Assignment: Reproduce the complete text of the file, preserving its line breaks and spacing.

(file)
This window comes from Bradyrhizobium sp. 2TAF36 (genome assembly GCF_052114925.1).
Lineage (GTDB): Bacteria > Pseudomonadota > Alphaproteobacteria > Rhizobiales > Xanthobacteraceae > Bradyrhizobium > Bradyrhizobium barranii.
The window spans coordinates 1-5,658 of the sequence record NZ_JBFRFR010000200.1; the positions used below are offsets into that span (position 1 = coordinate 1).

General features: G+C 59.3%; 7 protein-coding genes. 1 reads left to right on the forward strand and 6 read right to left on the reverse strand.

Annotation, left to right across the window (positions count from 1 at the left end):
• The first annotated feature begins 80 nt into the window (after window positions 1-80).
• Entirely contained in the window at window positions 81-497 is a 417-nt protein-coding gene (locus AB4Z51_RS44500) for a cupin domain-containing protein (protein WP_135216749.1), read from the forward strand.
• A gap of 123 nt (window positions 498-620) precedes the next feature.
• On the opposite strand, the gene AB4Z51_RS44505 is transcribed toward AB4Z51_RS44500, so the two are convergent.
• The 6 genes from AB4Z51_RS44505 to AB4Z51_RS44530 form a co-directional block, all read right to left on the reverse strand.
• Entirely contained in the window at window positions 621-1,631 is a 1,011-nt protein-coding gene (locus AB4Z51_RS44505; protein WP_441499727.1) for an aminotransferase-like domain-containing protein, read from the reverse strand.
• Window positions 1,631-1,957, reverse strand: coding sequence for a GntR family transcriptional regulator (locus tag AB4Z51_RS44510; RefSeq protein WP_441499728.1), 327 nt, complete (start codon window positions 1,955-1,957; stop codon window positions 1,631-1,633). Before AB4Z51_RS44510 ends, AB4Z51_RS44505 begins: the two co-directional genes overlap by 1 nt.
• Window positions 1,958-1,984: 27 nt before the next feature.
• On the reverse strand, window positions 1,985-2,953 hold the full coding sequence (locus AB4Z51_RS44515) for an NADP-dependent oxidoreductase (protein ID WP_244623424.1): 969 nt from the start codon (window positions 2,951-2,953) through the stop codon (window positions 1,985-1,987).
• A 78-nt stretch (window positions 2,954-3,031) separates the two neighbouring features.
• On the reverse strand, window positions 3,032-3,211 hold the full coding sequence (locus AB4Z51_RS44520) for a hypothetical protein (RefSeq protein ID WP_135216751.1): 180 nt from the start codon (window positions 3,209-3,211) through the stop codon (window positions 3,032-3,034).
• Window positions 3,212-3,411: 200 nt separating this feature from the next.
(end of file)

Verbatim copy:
This window comes from Bradyrhizobium sp. 2TAF36 (genome assembly GCF_052114925.1).
Lineage (GTDB): Bacteria > Pseudomonadota > Alphaproteobacteria > Rhizobiales > Xanthobacteraceae > Bradyrhizobium > Bradyrhizobium barranii.
The window spans coordinates 1-5,658 of the sequence record NZ_JBFRFR010000200.1; the positions used below are offsets into that span (position 1 = coordinate 1).

General features: G+C 59.3%; 7 protein-coding genes. 1 reads left to right on the forward strand and 6 read right to left on the reverse strand.

Annotation, left to right across the window (positions count from 1 at the left end):
• The first annotated feature begins 80 nt into the window (after window positions 1-80).
• Entirely contained in the window at window positions 81-497 is a 417-nt protein-coding gene (locus AB4Z51_RS44500) for a cupin domain-containing protein (protein WP_135216749.1), read from the forward strand.
• A gap of 123 nt (window positions 498-620) precedes the next feature.
• On the opposite strand, the gene AB4Z51_RS44505 is transcribed toward AB4Z51_RS44500, so the two are convergent.
• The 6 genes from AB4Z51_RS44505 to AB4Z51_RS44530 form a co-directional block, all read right to left on the reverse strand.
• Entirely contained in the window at window positions 621-1,631 is a 1,011-nt protein-coding gene (locus AB4Z51_RS44505; protein WP_441499727.1) for an aminotransferase-like domain-containing protein, read from the reverse strand.
• Window positions 1,631-1,957, reverse strand: coding sequence for a GntR family transcriptional regulator (locus tag AB4Z51_RS44510; RefSeq protein WP_441499728.1), 327 nt, complete (start codon window positions 1,955-1,957; stop codon window positions 1,631-1,633). Before AB4Z51_RS44510 ends, AB4Z51_RS44505 begins: the two co-directional genes overlap by 1 nt.
• Window positions 1,958-1,984: 27 nt before the next feature.
• On the reverse strand, window positions 1,985-2,953 hold the full coding sequence (locus AB4Z51_RS44515) for an NADP-dependent oxidoreductase (protein ID WP_244623424.1): 969 nt from the start codon (window positions 2,951-2,953) through the stop codon (window positions 1,985-1,987).
• A 78-nt stretch (window positions 2,954-3,031) separates the two neighbouring features.
• On the reverse strand, window positions 3,032-3,211 hold the full coding sequence (locus AB4Z51_RS44520) for a hypothetical protein (RefSeq protein ID WP_135216751.1): 180 nt from the start codon (window positions 3,209-3,211) through the stop codon (window positions 3,032-3,034).
• Window positions 3,212-3,411: 200 nt separating this feature from the next.